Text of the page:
Take the 2-minute tour ×
Super User is a question and answer site for computer enthusiasts and power users. It's 100% free, no registration required.

I have a small USB 3.0 usb flash drive and have put some data on it with my computer (USB 2.0). Everything worked fine.

When trying to give that data to a friend, it wasn't recognized. After the fifth try Windows self-installed some drivers. But the connections wasn't stable, I had to plug out and plug in the flash drive several times.

Then on a USB 2.0 hub I had to plug in the flash drive in a special position and if it was slightly moved, it was disconnected.

So my question is: Is that specific to my flash drive so that I shall use my warranty or is that specific to USB 3.0? Is there a small adapter available (USB 3 socket, USB 2 plug), so that the device will work on every port?

(I never had that kind of problem before with any USB 2.0/1.1 device)

share|improve this question

migrated from electronics.stackexchange.com Jan 12 '13 at 20:52

This question came from our site for electronics and electrical engineering professionals, students, and enthusiasts.

1 Answer 1

up vote 0 down vote accepted

USB 3 is supposed to be 100 % retrocompatible with USB 2. I don't think there's such a thing as a proper USB 2 port that won't take USB 3 devices. The idea that it works in a certain position but won't if you move it tells me it's probably a physical problem, and has nothing to do with compatibility.

Your first step will be to try to determine what piece exactly is the problem.

Possible reasons:

  • The USB hub is not sufficiently powered, or for some reason has trouble with USB 3 devices, or even though it's plugged into a USB 2 port, the splitting makes each port work like a USB 1 port. Try putting it directly in the PC's USB port.

  • Your friend's USB ports are actually USB 1, be it because of the port itself or the hub, and compatibility of USB 3 devices with USB 1 ports isn't guaranteed.

  • The USB port on the PC has an issue. Try changing ports.

  • Make sure the problem is not with your friend's computer only.

  • The USB cable or one of its connectors on either side has an issue, if it's similar to an external hard drive and you plug it using a cable.

  • Your drive's USB connector is faulty and has bad contacts.

  • Your flash storage device itself has an issue (unlikely IMO, because in that case the problem wouldn't feel so specific).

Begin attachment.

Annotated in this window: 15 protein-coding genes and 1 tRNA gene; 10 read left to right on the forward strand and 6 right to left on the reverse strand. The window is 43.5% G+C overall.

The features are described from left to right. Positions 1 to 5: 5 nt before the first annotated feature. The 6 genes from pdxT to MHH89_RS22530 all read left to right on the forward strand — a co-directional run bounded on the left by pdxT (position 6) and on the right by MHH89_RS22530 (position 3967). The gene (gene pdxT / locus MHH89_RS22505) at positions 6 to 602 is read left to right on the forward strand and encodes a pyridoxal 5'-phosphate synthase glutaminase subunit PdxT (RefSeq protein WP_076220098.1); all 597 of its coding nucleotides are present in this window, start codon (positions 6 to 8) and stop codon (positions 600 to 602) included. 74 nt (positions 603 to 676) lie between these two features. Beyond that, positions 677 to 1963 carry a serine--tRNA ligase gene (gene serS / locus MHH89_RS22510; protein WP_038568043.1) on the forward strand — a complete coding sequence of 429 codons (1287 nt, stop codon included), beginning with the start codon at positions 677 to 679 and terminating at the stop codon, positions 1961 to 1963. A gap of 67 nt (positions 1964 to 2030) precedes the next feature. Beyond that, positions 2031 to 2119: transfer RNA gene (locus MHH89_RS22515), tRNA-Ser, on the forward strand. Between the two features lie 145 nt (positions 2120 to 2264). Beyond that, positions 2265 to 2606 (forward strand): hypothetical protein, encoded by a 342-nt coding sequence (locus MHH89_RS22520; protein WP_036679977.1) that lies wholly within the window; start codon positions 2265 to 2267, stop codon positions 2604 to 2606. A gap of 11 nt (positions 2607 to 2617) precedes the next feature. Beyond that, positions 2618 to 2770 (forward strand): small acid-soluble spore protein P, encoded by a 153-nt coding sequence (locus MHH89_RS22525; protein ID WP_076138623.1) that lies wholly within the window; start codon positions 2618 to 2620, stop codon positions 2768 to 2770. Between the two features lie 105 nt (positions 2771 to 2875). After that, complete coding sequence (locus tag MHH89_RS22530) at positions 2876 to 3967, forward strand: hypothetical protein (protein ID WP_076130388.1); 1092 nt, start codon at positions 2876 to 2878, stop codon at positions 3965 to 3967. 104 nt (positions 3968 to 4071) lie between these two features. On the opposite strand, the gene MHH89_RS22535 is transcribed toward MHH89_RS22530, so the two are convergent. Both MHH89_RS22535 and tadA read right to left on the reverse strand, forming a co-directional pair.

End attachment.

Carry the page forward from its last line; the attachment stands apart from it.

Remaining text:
If the problem is your friend's PC, I can't guarantee that you'll be able to solve it easily, but if that's the case, at least you'll know your device is not the problem.

If you determine the problem is one of the two last list items, then yes, it would be appropriate to contact the manufacturer or retailer. If your drive uses a cable, you could also try to just find a replacement cable.

share|improve this answer
    
I tried a USB 3 hard drive on my computer and it worked well with the case ports and with an additional USB cable. –  u_Ltd. Jan 13 '13 at 19:40
    
The USB 3 flash disk did NOT work with the case ports, but did work with the additional USB cable. This additional cable (USB 1 BTW) could be plugged in everywhere and the flash disk worked. So the answer is: 1. My drive's USB connector is of poor quality 2. The USB ports on many PCs have bad contacts (because of heavy use in my case?) –  u_Ltd. Jan 13 '13 at 19:53
    
I have bended the connector slightly inwards and got better results on one port, but other ports still don't work. I will try to delete the data and take the warranty. –  u_Ltd. Jan 13 '13 at 19:54
    
@u_Ltd. Yeah, I'd suggest that. If the USB ports on your computer have issues, it's probably not so complicated to change them - those on the front, that is. Those in the back are most probably attached to the motherboard, and it'd take pretty professional work to change them, assuming it's even possible. :p –  Ariane Jan 13 '13 at 20:52
    
FYI: Today I went to the shop where I buyed the flash drive and got a new one without problems. It works well on all ports I tried so far! @Ariane: That's right. And when you are using a mobile computer, you cann't really do anything about your ports. –  u_Ltd. Jan 26 '13 at 12:12

Your Answer

 
discard

By posting your answer, you agree to the privacy policy and terms of service.

Not the answer you're looking for? Browse other questions tagged or ask your own question.